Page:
Manufacturers are blinding consumers with science to the extent that even their own customer services departments cannot give accurate explanations of how these products work, Which?, the consumer organisation, found. In fact, so-called “nanoparticles” included in some products may actually be harmful, and should be avoided, dermatologists suggest.

Posing as consumers, researchers from Which? contacted customer services departments of the leading brands Garnier, L’Oréal and Olay, to ask how the claimed active ingredients in their products actually worked on the skin. The researchers asked about three products: Olay Regenerist Serum (RRP £22.50 for 50ml), Garnier Nutritionist Omega Skin (£12) and L’Oréal Dermagenesis (£18.99).

They then showed recorded transcripts of the conversations to Sense About Science, a charity that promotes accuracy in science, to see what it thought of the information. Experts concluded that the companies were often fobbing off customers with spurious or misleading information.

For example, when asked what was the hyaluronic acid contained in the L’Oréal moisturising cream, the company’s customer service representative incorrectly stated: “It’s not an actual acid,” before adding, “The product replumps, tautens and illuminates to give a radiance to the skin.”

Gary Moss, a pharmacist from the University of Hertfordshire, dismissed this explanation as “utter waffle”.
 
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I've heard that inhaling nanoparticles can be bad for your lungs/circulatory system although maybe I misunderstood what I read I only glanced at the words about nanoparticles being dangerous...is it possible this cream would actually work well or is it crap?
I was quite interested in this discussion because I do research with zinc oxide and titanium dioxide nanoparticles, which are found in cosmetics and sunscreen. Besides being harmful to your circulatory system, they are also hazardous to skin cells. I've tested these nanoparticles mainly on keratinocytes and sometimes dermal fibroblasts, which are both found on the epidermis layer of the skin, and the zinc oxide nanoparticles especially have shown to be extremely hazardous to the cells. It's interesting how these companies that are trying to promote healthy skin are actually putting in nanoparticles which pose a threat to cells. If the nanoparticles have an antioxidant coating, however, this can help prevent some damage to cells.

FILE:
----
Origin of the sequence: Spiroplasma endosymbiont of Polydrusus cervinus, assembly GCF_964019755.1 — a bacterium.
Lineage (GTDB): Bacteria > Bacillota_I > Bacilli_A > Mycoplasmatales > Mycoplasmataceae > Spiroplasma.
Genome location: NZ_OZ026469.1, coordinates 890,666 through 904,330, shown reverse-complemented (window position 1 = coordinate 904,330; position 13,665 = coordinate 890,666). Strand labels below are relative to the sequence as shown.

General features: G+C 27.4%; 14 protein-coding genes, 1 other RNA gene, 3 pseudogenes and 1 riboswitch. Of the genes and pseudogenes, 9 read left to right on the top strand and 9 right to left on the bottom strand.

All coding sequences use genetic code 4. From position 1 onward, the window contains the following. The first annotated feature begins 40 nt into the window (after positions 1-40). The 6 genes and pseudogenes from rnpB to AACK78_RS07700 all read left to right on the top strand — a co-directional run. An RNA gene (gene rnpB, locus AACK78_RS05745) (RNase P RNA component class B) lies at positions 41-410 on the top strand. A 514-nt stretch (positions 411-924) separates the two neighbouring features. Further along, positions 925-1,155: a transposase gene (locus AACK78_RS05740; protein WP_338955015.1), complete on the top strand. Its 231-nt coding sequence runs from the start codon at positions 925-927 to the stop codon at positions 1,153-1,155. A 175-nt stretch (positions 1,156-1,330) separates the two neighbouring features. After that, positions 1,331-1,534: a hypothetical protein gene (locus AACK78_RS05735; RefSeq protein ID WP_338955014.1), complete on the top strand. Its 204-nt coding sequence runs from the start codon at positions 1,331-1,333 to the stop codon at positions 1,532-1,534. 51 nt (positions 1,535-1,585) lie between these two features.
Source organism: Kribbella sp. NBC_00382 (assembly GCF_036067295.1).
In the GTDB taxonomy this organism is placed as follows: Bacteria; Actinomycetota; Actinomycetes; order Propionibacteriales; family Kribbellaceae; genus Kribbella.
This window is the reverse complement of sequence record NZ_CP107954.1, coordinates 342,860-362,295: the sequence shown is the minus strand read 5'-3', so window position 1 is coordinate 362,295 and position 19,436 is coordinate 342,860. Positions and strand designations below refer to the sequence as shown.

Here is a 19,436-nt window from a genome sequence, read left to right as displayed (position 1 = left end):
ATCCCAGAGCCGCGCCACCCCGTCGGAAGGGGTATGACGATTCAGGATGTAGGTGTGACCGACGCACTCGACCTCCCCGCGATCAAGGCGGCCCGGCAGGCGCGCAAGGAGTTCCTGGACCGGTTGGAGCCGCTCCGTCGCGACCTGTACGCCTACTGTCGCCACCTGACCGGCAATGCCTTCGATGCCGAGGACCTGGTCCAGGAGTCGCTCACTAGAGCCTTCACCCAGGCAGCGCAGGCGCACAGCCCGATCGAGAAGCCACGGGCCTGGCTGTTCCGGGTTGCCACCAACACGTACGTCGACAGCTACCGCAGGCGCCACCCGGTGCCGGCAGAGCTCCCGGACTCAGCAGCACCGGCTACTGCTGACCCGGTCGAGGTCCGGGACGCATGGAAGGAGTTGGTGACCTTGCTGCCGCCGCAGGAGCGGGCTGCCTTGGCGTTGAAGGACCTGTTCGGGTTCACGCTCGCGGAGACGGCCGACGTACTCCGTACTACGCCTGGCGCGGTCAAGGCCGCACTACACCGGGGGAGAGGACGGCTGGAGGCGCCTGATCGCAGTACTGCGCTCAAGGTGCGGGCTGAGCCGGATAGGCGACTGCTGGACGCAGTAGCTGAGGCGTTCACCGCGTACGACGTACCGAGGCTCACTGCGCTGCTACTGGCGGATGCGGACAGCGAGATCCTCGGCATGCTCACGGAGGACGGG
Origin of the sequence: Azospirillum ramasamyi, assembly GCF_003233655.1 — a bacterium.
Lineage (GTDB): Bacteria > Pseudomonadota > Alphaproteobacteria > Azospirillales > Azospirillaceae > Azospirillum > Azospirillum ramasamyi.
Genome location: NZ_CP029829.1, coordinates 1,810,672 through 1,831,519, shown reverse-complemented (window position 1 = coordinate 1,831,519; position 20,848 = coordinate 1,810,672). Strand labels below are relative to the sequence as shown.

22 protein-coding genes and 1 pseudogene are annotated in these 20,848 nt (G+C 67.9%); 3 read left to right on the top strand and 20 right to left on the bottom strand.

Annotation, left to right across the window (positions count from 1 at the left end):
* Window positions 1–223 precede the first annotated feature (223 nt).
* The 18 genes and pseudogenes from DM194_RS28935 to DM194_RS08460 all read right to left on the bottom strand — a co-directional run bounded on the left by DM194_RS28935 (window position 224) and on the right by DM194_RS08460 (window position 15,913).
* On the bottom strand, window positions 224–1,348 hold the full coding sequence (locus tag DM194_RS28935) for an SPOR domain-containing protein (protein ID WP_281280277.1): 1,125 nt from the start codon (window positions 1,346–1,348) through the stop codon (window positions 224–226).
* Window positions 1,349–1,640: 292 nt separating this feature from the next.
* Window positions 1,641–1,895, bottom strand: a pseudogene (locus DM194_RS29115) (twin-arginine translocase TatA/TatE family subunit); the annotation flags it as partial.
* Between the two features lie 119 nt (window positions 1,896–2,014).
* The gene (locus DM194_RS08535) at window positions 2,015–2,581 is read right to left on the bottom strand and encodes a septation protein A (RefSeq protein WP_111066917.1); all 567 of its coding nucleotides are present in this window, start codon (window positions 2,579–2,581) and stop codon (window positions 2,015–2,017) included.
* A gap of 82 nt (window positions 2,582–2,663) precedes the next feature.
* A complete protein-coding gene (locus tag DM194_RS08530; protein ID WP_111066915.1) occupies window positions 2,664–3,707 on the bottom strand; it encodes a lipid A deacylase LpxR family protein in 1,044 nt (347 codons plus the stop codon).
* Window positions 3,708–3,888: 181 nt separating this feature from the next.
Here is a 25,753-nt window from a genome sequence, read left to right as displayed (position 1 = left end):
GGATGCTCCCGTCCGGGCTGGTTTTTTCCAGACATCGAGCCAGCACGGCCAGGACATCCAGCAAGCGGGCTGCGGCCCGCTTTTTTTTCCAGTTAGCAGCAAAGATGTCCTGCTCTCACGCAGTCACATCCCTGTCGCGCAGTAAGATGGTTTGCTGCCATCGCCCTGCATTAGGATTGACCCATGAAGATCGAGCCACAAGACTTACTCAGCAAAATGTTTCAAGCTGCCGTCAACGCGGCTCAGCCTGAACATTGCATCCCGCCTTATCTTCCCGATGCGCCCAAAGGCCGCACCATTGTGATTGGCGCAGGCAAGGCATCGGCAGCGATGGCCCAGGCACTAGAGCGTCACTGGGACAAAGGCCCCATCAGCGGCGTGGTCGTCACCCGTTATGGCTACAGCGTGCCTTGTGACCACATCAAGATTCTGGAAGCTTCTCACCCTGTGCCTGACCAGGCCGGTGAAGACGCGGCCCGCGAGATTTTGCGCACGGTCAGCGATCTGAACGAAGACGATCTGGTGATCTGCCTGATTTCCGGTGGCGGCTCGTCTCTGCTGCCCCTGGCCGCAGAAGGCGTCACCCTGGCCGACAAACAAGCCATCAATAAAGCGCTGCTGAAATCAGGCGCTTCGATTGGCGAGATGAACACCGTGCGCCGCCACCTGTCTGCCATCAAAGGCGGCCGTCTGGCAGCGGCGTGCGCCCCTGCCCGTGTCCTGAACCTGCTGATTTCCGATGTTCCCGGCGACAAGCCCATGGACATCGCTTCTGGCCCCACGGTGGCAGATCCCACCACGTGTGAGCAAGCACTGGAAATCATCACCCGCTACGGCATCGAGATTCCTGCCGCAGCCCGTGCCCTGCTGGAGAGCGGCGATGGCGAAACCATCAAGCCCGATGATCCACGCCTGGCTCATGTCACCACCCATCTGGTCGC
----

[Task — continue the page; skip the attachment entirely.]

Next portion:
Could nanoparticles be used to combat antioxident damage, ie could they be used just for that purpose and if so how efficiently, when they have an antioxidant coating?
 

Moonbear

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Could nanoparticles be used to combat antioxident damage, ie could they be used just for that purpose and if so how efficiently, when they have an antioxidant coating?
Please re-read the post by newyork. S/he is stating that the nanoparticles CAUSE the damage, and the antioxidant coating only serves to protect from SOME (not necessarily all) of the damage they are causing. Net effect...more harm than good.

And, consider the risks you're exposing the workers making these cosmetics to...while you're getting this in a cream to smear on your skin, they're working with the nanoparticles BEFORE adding them to the cream, which is the inhalation hazard discussed above.

To put it simply, do not expect advertisements to be factual...they are intended to sell a product and make the company money, not teach science. This is especially true in the cosmetics industry. Consider it this way...if there was a real scientific basis for what they are doing, and it actually benefitted the skin in a safe and reliable way, they wouldn't be selling it as a cosmetic, they'd be getting it approved as a drug and selling it through prescriptions by dermatologists.
 
that's what I thought they were saying but I wasnt sure...I didn't want to miss knowing that nanoparticles could help combat free radical problems if they could...although it seems like they'd cause potential problems whatever they were used for at the moment anyway, and that they wouldn't help with the free radical problem so